MOSCOW (AFP) — Russian lawmakers vote Tuesday on a package of constitutional reforms that would let President Vladimir Putin put his stamp on the country for decades to come.
The reforms — expected to sail through the lower house State Duma in the key second reading — will overhaul Russia’s political system and enshrine conservative values in the country’s basic law.
Critics have accused Putin of planning to use the proposals to hold on to power after his term ends in 2024.
Others suggest that after more than 20 years in power, Putin is preparing for a smooth succession, due to fears of a chaotic struggle for power when the longtime leader goes.
“This isn’t about me,” Putin, 67, said at a meeting with the public in the central city of Ivanovo on Friday.
“We are proposing amendments not for five or 10 years but at least for 30 to 50 years. This is not about now.”
Putin shocked the country by announcing the reforms during his state of the nation speech in January, and Prime Minister Dmitry Medvedev’s unpopular government resigned a few hours later.
It will be the first major changes to Russia’s constitution since 1993, when a new basic law was adopted after the collapse of the Soviet Union.
The reforms will give parliament the power to choose the government, strengthen some presidential powers and increase the role of the State Council, an advisory body.
This fueled speculation that Putin could stay on after 2024 as the head of the State Council, though he has denied any wish to remain in power.
Some proposals aim seek to boost living standards, including a guaranteed minimum wage and state pensions adjusted to inflation.
And — in line with Putin’s right-wing — the reforms would enshrine a mention of Russians’ “faith in God” and limit marriage to heterosexual unions.
The State Duma, dominated by Putin’s allies, unanimously approved an initial version of the reform bill in a first reading in late January, after less than two hours of debate.
The session for the second reading began at noon (0900 GMT) Tuesday.
A third reading — largely considered a final technicality — may come as early as Wednesday. The upper house Federation Council also put the reforms bill on its agenda for Wednesday.
Putin has promised a public vote on the reforms once they are approved by parliament, though it is unclear what form that vote will take. A plebiscite has been set for April 22.
Russia’s opposition, including Putin’s most prominent critic Alexei Navalny, have criticized the proposals, but there has not been an upswell of public resistance.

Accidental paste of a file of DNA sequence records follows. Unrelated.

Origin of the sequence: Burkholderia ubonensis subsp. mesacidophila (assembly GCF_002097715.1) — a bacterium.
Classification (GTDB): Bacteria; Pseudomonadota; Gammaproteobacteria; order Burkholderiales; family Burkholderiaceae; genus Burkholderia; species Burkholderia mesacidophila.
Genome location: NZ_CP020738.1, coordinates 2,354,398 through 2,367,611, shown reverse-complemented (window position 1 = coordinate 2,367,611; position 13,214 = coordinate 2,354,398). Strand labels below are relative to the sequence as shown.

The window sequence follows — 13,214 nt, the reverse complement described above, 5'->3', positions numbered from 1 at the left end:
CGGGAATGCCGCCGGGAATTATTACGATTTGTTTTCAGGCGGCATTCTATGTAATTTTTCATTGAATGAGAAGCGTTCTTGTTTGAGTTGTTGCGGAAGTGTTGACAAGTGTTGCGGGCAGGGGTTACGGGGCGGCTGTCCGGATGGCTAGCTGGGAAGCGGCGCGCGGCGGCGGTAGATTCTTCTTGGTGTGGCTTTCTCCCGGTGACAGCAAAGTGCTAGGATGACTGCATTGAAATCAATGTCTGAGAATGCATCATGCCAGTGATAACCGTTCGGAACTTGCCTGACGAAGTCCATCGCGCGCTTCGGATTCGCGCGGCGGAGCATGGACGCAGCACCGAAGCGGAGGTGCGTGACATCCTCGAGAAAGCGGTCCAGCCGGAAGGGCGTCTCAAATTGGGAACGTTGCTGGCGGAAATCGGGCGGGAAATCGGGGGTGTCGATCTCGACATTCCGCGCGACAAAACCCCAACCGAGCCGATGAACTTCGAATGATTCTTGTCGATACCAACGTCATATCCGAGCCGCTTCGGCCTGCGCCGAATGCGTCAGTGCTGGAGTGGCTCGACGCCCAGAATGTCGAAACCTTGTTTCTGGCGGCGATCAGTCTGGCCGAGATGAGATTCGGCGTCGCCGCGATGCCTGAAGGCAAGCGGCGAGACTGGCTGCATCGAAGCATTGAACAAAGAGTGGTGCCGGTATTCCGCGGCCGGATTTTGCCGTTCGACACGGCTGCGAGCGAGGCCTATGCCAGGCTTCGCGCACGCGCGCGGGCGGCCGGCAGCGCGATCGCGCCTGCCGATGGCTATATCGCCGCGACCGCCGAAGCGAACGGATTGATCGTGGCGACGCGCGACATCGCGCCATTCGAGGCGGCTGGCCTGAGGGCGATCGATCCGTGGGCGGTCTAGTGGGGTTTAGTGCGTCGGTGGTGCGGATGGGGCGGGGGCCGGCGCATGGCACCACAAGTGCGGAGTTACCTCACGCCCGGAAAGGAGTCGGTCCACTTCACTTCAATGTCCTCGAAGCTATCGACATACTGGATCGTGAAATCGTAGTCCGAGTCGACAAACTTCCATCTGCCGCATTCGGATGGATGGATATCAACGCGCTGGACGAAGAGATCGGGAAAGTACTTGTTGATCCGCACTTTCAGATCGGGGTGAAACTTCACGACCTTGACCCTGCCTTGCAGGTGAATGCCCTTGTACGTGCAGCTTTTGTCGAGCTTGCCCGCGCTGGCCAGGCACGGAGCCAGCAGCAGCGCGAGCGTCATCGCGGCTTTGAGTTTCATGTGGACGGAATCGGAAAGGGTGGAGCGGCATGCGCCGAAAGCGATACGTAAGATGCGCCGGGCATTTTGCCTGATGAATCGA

According to a study by the Levada Center, an independent pollster, 64% of Russians do not have a clear idea of what the proposals meant. A quarter of Russians said they would back the amendments, while 23% said they would not vote.
An editorial in business daily Vedomosti called the proposed amendments a “conservative manifesto” — the political legacy that Putin wants to leave to future generations.
Political commentator Maxim Trudolyubov said it was a plan to immortalize Putin’s legacy.
Writing in the Russian edition of Forbes, Trudolyubov called the legislation an attempt to “codify Putin,” in other words “to create an undying political body that will be able to live longer than an average mortal president.”
It is unclear why Putin is pushing the reforms now, though some observers say he is trying to head off a power struggle as he approaches his term limit.
Others have cited Putin’s flagging poll numbers since his re-election in 2018, as Russia’s economy struggles under the weight of Western sanctions and living standards fall.
The economy is set for more turbulence in coming weeks and months after oil prices crashed due to the collapse of production limits deal between Russia and Saudi Arabia.
Russia’s economy is heavily dependent on energy exports. The ruble tumbled to a four-year low on Monday and the RTS stock index dived more than 10% at Tuesday’s opening.
Russia has huge financial reserves to weather such crises, but Putin plans to tap the funds for a series of major infrastructure projects.
© Agence France-Presse